The State of Content Marketing in 2014 | Adweek The State of Content Marketing in 2014 | Adweek
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The State of Content Marketing in 2014

More brands join the party
  • April 28, 2014, 9:00 AM EDT
  • Sponsored

Marketers could learn a thing or two from Ben Franklin.

Revolution. That’s the term Brian Alvey, the man who built the software underlying three generations of digital publishers, uses to describe the current buzz around brand publishing. Advertisers don’t want just to make ads that run alongside other people’s content anymore. A growing number of them want to be publishers themselves.

"The revolution occurred," Alvey says, "[because] the audience is now in charge."

Check out the full report: 'State of Content Marketing 2014'

In fact, brands have been publishers for almost as long as publishers have been publishers. Tractor maker John Deere—not the first name that comes to mind when you think of the brand publishing revolution—has put out a corporate magazine called The Furrow since 1895.

It was in the late aughts when companies such as Coca-Cola and Procter & Gamble embraced the Internet-age refrain that "we're all publishers now." Before long, these companies had transformed their websites into venues for original narrative storytelling, photography and video series. Almost overnight the press release and 30-second TV spot became passé.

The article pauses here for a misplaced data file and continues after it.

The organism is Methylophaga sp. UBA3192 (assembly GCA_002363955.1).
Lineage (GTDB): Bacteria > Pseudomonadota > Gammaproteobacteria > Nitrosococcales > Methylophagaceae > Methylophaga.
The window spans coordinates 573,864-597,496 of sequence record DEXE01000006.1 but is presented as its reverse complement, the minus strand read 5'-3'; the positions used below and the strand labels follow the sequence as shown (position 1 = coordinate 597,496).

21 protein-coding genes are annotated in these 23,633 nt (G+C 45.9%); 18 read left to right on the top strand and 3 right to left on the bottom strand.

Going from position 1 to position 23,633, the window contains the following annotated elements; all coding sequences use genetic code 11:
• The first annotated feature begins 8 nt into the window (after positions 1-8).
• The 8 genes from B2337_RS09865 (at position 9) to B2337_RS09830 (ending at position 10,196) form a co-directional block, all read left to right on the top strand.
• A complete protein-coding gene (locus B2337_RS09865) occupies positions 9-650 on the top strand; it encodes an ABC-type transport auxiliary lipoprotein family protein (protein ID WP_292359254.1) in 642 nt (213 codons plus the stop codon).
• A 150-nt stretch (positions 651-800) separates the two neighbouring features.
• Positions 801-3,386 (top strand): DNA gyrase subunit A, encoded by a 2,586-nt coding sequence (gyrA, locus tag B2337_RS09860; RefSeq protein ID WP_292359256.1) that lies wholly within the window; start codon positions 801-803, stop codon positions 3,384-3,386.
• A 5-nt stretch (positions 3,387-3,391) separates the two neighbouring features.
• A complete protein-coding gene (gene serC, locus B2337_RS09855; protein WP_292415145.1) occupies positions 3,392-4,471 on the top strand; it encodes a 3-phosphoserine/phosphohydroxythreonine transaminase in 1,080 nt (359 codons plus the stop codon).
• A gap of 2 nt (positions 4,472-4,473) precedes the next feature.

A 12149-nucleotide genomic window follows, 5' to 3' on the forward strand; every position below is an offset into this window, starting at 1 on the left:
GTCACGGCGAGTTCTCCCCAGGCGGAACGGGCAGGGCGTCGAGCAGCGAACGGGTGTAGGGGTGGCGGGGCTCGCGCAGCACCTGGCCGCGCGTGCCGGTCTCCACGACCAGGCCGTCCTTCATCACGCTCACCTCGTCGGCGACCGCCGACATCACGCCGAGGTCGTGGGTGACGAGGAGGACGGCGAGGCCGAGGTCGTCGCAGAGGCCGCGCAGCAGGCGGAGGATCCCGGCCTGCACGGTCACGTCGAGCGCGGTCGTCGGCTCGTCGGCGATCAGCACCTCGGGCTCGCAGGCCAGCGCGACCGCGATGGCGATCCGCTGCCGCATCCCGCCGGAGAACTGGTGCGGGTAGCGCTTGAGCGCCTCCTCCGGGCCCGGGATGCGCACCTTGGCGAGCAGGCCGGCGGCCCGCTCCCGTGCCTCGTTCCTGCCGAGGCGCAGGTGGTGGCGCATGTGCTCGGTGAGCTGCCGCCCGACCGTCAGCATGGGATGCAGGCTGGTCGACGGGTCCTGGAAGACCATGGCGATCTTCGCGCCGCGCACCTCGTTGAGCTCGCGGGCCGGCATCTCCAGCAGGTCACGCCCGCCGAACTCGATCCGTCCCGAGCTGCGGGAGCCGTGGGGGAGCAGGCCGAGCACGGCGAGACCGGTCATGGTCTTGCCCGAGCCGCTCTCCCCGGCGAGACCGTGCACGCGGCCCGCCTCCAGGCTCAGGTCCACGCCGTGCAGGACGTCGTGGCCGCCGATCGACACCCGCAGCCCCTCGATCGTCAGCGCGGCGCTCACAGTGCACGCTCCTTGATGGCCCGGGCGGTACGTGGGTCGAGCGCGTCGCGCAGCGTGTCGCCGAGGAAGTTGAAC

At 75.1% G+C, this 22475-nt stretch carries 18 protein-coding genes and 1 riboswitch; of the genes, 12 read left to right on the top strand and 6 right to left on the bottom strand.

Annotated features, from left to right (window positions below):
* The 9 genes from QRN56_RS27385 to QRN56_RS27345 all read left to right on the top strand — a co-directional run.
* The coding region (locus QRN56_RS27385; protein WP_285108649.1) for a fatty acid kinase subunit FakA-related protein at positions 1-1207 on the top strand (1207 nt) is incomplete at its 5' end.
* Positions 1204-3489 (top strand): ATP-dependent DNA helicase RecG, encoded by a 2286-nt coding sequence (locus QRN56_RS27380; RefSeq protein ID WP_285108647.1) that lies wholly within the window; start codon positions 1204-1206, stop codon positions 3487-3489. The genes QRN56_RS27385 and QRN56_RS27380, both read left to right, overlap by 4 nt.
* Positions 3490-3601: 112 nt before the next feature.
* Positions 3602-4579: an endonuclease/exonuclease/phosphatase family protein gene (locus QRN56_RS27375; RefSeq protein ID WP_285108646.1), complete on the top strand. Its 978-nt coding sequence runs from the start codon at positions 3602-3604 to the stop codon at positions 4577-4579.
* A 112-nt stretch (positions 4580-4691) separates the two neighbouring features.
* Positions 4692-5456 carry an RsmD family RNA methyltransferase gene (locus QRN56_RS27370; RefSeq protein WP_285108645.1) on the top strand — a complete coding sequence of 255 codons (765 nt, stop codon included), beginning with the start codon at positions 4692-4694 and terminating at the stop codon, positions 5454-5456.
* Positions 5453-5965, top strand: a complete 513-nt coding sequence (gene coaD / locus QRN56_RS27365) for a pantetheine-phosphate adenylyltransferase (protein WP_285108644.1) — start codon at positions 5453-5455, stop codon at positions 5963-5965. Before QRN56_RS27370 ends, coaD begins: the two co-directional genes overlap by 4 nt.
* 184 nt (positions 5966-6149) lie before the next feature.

Today the chorus is more frenzied than ever. Thanks to social media’s massive influence, "publish or perish" is no longer just the dreaded axiom of untenured academics. Brands and their agencies believe deeply that content is the future, and anyone who doesn't get onboard will be left behind.

If that sounds dramatic, let the numbers speak for themselves: Red Bull’s magazine reaches two million people a month; American Express attracts millions of small business owners to its stories on OpenForum.com; Dove’s “Real Beauty Sketches” video garnered more than 114 million views in its first first month and eventually became the most viewed “ad” of all-time.

In response, creative and PR agencies are adding “content marketing” to their lists of offerings and hiring the magazine world’s best editors to run publications for their clients. Brands building in-house newsrooms are doing the same.

In Contently’s new report, “State of Content Marketing 2014,” we examine which companies, vendors and voices are driving the brand storytelling movement, and we analyze the four key trends that will decide the future of advertising. Check it out here:

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